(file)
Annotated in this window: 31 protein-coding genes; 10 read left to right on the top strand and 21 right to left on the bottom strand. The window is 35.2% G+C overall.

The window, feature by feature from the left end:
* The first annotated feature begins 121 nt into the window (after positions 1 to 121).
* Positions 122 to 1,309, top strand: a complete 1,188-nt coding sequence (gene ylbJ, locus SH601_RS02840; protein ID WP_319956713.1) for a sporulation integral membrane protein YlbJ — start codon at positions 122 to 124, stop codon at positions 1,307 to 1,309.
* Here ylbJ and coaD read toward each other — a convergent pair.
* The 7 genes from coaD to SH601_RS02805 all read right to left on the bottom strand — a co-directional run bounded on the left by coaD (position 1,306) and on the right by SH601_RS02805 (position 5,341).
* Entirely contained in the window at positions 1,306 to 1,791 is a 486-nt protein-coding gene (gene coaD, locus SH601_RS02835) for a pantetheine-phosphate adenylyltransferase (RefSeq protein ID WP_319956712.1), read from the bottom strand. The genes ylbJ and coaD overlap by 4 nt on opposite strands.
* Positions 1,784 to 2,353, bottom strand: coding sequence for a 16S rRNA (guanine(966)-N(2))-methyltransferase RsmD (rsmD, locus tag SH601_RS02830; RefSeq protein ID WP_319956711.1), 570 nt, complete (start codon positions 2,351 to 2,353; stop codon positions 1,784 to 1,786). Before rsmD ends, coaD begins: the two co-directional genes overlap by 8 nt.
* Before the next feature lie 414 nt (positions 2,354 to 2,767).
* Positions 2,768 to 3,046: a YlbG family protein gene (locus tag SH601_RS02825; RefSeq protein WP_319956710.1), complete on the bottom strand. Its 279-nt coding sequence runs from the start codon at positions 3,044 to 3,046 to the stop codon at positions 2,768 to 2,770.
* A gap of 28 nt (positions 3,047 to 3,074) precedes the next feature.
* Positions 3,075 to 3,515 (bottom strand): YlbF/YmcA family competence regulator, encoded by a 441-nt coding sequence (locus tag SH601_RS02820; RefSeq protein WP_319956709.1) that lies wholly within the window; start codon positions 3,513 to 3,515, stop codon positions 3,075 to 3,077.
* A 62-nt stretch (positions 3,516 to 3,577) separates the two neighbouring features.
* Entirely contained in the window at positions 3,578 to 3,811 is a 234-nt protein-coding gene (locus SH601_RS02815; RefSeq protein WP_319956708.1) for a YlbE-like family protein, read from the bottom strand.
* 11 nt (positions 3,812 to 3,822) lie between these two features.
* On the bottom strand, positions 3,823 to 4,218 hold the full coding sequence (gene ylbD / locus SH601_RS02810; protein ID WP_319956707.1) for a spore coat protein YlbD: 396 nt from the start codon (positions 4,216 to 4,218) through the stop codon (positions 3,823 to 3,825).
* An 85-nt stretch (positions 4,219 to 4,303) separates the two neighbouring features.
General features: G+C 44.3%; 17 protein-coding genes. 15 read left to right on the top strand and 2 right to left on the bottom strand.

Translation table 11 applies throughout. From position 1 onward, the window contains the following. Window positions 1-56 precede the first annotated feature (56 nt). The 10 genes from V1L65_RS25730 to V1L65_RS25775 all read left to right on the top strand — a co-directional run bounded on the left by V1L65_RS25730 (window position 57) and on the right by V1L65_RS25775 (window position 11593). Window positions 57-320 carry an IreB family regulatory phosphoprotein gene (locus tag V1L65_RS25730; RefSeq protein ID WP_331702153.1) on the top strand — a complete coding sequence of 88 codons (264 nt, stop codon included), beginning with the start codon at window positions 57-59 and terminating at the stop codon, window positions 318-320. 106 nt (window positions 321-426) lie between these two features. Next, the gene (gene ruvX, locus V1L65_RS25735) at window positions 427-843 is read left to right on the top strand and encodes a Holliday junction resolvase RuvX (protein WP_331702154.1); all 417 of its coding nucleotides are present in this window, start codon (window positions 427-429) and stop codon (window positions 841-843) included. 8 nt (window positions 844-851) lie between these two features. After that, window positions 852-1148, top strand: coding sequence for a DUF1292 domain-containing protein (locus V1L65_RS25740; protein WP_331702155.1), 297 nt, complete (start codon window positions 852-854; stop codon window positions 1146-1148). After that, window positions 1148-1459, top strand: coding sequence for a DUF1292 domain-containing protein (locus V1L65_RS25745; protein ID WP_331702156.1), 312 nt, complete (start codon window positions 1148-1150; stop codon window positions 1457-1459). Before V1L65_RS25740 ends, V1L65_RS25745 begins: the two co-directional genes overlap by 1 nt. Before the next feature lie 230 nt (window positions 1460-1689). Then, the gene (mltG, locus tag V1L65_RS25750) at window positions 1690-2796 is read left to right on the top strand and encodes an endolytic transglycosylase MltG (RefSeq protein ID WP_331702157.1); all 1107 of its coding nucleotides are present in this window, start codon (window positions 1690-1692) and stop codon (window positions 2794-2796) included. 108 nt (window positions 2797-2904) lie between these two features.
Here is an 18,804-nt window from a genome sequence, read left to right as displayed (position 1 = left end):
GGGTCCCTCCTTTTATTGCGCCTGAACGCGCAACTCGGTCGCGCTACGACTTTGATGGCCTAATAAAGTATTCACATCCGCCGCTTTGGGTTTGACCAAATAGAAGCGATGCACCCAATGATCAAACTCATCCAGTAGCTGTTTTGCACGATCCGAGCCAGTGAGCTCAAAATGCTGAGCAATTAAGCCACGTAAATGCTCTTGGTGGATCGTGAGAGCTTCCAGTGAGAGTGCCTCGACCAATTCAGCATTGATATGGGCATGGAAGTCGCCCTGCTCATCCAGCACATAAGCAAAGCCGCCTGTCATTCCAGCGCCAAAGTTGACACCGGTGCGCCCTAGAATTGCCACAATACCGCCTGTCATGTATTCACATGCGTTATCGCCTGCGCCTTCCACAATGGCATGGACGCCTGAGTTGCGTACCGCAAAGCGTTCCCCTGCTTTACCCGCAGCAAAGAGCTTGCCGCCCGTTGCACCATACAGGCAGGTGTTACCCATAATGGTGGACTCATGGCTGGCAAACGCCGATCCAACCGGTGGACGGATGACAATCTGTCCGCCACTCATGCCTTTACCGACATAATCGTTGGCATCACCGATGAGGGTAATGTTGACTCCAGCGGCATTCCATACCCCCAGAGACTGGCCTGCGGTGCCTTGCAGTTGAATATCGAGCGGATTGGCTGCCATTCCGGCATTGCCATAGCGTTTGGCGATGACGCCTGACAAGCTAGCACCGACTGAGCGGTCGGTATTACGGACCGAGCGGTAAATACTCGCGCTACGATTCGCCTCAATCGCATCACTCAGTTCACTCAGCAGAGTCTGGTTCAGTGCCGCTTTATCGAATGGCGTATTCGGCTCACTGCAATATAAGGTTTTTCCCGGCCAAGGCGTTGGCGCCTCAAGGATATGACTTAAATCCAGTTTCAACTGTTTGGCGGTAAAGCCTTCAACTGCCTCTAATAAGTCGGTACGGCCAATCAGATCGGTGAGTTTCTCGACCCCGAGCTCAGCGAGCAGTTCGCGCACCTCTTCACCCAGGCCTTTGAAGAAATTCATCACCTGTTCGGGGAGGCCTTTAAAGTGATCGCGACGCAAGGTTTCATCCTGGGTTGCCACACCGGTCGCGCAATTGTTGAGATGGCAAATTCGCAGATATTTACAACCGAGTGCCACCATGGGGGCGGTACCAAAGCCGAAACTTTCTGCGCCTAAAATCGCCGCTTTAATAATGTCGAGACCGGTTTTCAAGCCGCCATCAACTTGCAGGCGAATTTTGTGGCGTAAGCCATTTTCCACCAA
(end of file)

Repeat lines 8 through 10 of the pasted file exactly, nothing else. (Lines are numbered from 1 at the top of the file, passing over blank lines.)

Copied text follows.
* Positions 1,784 to 2,353, bottom strand: coding sequence for a 16S rRNA (guanine(966)-N(2))-methyltransferase RsmD (rsmD, locus tag SH601_RS02830; RefSeq protein ID WP_319956711.1), 570 nt, complete (start codon positions 2,351 to 2,353; stop codon positions 1,784 to 1,786). Before rsmD ends, coaD begins: the two co-directional genes overlap by 8 nt.
* Before the next feature lie 414 nt (positions 2,354 to 2,767).
* Positions 2,768 to 3,046: a YlbG family protein gene (locus tag SH601_RS02825; RefSeq protein WP_319956710.1), complete on the bottom strand. Its 279-nt coding sequence runs from the start codon at positions 3,044 to 3,046 to the stop codon at positions 2,768 to 2,770.